The voices of Radio Corona International often mix references in multiple languages–Berber, Fusha, Darija, French, English. According to Sahbi, this occurred in a natural way: the founder Abdallah Benadouda used to work for Francophone Channel 3 and so it was more natural for him to animate the first episodes in French. “But it was a ‘reclaimed’ French, Algerianized,” Fayçal notes. “The public was mostly Francophone, which made things easier. But the more we continued, the more we felt the need to open ourselves to the question of language to not give the impression that we were ‘sectarian.’ At the beginning, the only chronique in Arabic was a parody that explained a single word used in a speech of Gaïd Salah. Since that time, we have [aried] around three or four episodes in Arabic (also Algerianized), and the mixture works pretty well I think.”
It is true that when listening to RCI, one feels that they listening to a conversation rather than consuming a piece of packaged media. “One of the many reasons I believe the Hirak is a revolutionary movement,” Belkaïd explains, “is because it allows us to be who we are, to be reconciled with all the facets of our identities.” Indeed, the content of the podcast is incredibly varied. Medhi Dahak analyzes the past and present of Algerian football, Salah Badis reflects on literature, and Sihem Abbas covers psychiatry. Some episodes feature an intra-generational conversation, for example when Mehdi Dahak spoke to his father, Bachir Dahak about the latter’s book entitled Les Algériens: le rire et la politique de 1962 à nos jours (“The Algerians: Laughter and Politique from 1962 to Today”). Another episode with Asma Benazouz featured a conversation about the Dark Decade, reflecting the need to transmit a painful history in the context of the official government policy that has insisted on “turning the page.”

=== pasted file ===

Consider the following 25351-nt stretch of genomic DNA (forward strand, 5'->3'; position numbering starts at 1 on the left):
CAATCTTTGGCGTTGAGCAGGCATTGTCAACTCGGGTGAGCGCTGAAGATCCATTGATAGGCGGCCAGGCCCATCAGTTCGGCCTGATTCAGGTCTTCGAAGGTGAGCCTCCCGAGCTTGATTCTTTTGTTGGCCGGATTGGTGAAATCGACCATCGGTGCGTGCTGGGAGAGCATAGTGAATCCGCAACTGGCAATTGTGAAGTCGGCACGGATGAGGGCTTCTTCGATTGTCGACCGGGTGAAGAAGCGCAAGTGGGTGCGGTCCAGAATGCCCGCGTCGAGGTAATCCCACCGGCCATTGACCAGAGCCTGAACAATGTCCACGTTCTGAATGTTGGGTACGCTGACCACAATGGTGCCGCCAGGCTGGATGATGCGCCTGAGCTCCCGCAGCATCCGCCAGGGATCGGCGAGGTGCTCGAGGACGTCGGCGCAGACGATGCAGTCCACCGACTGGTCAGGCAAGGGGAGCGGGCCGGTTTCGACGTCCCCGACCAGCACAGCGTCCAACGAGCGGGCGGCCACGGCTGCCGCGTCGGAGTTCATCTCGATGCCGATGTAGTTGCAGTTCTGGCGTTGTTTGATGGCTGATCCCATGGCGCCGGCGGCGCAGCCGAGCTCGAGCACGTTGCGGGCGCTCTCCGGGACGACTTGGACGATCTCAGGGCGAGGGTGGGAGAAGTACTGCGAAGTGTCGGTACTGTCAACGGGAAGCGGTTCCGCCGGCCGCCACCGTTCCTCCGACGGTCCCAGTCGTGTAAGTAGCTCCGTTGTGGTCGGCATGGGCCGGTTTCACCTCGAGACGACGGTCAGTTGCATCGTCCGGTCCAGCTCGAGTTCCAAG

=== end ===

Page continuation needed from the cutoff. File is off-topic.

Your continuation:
All of these topics echo the deep-seated desire to recount one’s own history rather than have it recounted by someone else. To define oneself rather than being defined. Radio Corona International speaks to a refusal of the passive tense; a refusal that is communicated in many languages. As Belkaïd concludes, “There is no conscious policy other than being who we are and speak our truth.” Frantz Fanon once remarked that radio had the power to create national communities and that listening is not only a form of consumption, but rather an act of constitution. While Radio Corona calls itself the “radio of the end of the world,” it reminds us that another world is indeed still possible.
 Ratiba Hadj-Moussa, The Public Sphere and Satellite Television in North Africa: Gender, Identity, Critique (Cambridge Scholars Publishing, 2018).
 Algerian immigration to France began in the early twentieth century and increased during the First World War. This created a diaspora with immigrant subjectivities even as nationalist figures like Messali Hadj (as well as the FLN’s chapter in France, known as the FLN) were central to Algerian independence. During the war itself fighters were divided between those stationed inside the country, and those stationed outside, leading to a rivalry that was only temporarily resolved at the 1956 Soumamm Charter, which stressed the primacy of the internal struggle despite the eventual hegemony established by the “army of the borders” (stationed in Tunisia and Morocco) led by the Second Algerian President, Houari Boumediène. During the early years of independence the notion of hizb frança (“party of France”) emerged, which is a pejorative term used to denote those who are French-speaking and potentially put the political interests of the former colonial power before those of the Algerian nation.
 The “Dark Decade” refers to the violent conflict that occurred in Algeria in the 1990s that some have referred to as a civil war. Bouteflika’s policy of national reconciliation attempted to bring closure to these events by offering amnesty to those who committed violence. This also prevented a credible account of the state’s involvement and families who had membered “disappeared” continue to seek justice for these crimes.